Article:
Real Estate has traditionally been one of the most preferred asset classes when it comes to investment and it continues to be preferred asset class even today. Distinguishing factors about investment in this asset class are availability of a tangible asset, hedge against inflation, possibility to leverage and tax efficient.
Lack of transparency, different tax regimes across states and asset classes within RE requires an understanding of one-time and recurring costs associated with this asset. A prudent investor computes return on investment considering all these expenses over the holding period.
One-Time Costs (Transaction Costs)
One-time costs include the costs applicable at the time of executing the transaction. These include fees payable to the government as well as facilitation charges payable on closure of the transaction.
Following are the transaction costs associated with real estate investments:
1. Stamp duty & registration costs:
All investors need to incur stamp duty and registration charges which varies from state to state. For example, in Karnataka, the stamp duty and registration charges are 6.72% of the total sale consideration or government guidance value whichever is higher. Stamp Duty & registration charges also vary based on the ownership of the property.
2. Due-diligence charges:
Investor needs to conduct due diligence including title, regulatory, lease audit, physical check, utility audit and others. Type of due diligence required varies as per size and type of asset. DD charge can vary between nominal fixed fee to 2% of the sales consideration. DD charges also attracts GST of 18%.
3. Brokerage Fee:
If the transaction is sourced through brokerage firm. The transaction cost includes brokerage fee of 2% of sales consideration plus GST charges (if applicable).
4. Transfer Fee:
This is applicable in case of an under-construction property where in an existing property owner intends to sell the property to a new buyer, prior to registration of the property. This is usually charged by the developer or the Housing society. Ownership transfer fee is usually in the range of 0.5% - 2% of the property value under consideration.
5. Financing Charges:
If one intends to raise loan for the property, there are due-diligence charges and processing fee associated with the same. Some financial institutions charge a lumpsum processing fee while a few charges anything ranging from 1% to 2% (plus GST) depending upon the quantum of funding. And, if one has employed consultant to source the loan, there will be a brokerage fee of 1% - 2% of the loan amount exclusive of GST.
Transaction costs does not include any improvement costs and document sourcing charges if required for the property. As per our experience, investor can allocate 10% of the total sales consideration as gross transaction costs except leverage/ financing costs for all computation.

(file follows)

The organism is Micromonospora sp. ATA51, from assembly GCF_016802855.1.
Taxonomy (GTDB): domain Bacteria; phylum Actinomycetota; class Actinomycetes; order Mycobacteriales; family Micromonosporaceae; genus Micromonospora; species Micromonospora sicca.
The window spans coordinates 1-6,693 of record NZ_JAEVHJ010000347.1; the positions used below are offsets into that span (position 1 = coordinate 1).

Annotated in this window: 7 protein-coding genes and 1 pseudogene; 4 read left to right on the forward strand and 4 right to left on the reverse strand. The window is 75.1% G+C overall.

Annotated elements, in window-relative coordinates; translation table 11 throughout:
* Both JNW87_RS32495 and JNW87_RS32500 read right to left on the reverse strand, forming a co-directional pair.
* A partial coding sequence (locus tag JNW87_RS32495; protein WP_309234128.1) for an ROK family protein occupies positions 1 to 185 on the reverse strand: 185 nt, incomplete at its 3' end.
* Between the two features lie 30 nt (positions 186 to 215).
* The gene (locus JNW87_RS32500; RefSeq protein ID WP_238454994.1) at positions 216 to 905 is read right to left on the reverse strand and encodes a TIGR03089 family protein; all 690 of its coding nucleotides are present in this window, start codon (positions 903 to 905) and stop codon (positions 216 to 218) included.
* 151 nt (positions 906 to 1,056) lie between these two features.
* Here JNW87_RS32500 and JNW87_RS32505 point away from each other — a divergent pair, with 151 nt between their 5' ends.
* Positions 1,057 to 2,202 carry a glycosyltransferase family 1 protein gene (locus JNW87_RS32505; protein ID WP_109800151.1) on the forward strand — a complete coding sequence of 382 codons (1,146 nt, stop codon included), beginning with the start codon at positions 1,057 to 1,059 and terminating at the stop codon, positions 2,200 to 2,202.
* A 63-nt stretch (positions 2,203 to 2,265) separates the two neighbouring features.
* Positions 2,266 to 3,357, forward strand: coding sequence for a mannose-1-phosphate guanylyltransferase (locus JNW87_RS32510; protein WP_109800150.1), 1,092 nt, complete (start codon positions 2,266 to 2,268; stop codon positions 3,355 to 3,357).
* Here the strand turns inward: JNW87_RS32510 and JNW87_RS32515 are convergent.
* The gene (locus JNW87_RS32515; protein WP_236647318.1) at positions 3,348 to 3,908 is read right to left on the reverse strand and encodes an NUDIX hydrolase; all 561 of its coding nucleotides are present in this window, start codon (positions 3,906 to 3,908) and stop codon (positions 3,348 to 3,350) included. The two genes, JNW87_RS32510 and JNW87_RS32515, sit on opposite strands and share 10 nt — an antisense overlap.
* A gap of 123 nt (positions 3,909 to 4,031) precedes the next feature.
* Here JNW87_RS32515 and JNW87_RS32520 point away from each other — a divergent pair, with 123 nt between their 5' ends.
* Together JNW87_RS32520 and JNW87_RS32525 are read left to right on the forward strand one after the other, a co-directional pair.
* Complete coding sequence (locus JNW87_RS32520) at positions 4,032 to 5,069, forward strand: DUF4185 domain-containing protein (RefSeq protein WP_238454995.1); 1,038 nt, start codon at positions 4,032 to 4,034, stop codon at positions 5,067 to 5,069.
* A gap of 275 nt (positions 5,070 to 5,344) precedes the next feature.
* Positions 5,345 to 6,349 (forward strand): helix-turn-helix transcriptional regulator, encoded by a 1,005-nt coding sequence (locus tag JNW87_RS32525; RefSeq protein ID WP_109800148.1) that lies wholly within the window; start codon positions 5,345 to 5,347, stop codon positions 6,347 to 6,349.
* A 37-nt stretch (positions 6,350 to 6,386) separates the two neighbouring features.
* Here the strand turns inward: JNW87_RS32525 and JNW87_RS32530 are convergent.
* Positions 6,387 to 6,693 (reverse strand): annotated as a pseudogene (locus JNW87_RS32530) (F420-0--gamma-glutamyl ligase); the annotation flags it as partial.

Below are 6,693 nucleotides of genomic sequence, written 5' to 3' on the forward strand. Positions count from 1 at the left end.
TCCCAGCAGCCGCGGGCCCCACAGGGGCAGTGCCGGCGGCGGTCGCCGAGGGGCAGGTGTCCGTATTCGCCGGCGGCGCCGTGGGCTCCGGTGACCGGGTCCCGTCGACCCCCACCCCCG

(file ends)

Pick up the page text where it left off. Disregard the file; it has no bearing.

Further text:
Note: If one purchases an under-construction asset, GST payable on construction cost is part of sales considered not transaction cost.
Annual Operating Expenses
1. Property Tax:
Annual property tax is payable for all real estate assets. The quantum of property tax varies based on age of the property, type of asset, jurisdiction, location, and other factors.
2. Insurance charges:
Investors are advised to take necessary property insurance for the property. The charge is based on risk covered and age of the property. In general, the insurance premium varies between INR 0.5 per sqft and INR 1.5 per sqft.
3. Property Management Fee:
If a property management firm is managing your investments, they charge an annual fee Largely based on the size and age of the property. The property management fee varies anywhere between 3% and 5% of the monthly rental value.
4. Security charges:
For land investments, one needs to employ a security agency or individual for security purpose.
As per our experience, for leased assets, one month of property rentals is annual operating charges. There are other intangible costs like vacancy costs (loss of revenue due to vacancy) and leasing costs (brokerage fee) for reletting of the property whenever required.
It is important to understand here, sinking fund: In a few instances, the developer or the owner’s association collects periodic sinking funds for structural / civil repairs or upgradation of the property. The funds collected as a part of sinking fund earns interest. The funds collected towards sinking funds is either collected annually or once in three / five years depending upon the age of the property.
Therefore, it is important for investors to compute Net Operating Income (NOI) for computing rental yield of the property. The one-time charges/ transaction charges are payable once and therefore it is spread over the period of investment. One time and recurring costs are unavoidable in case of a RE transaction. Understanding and accounting these prudently will help investors evaluate return on investments accurately.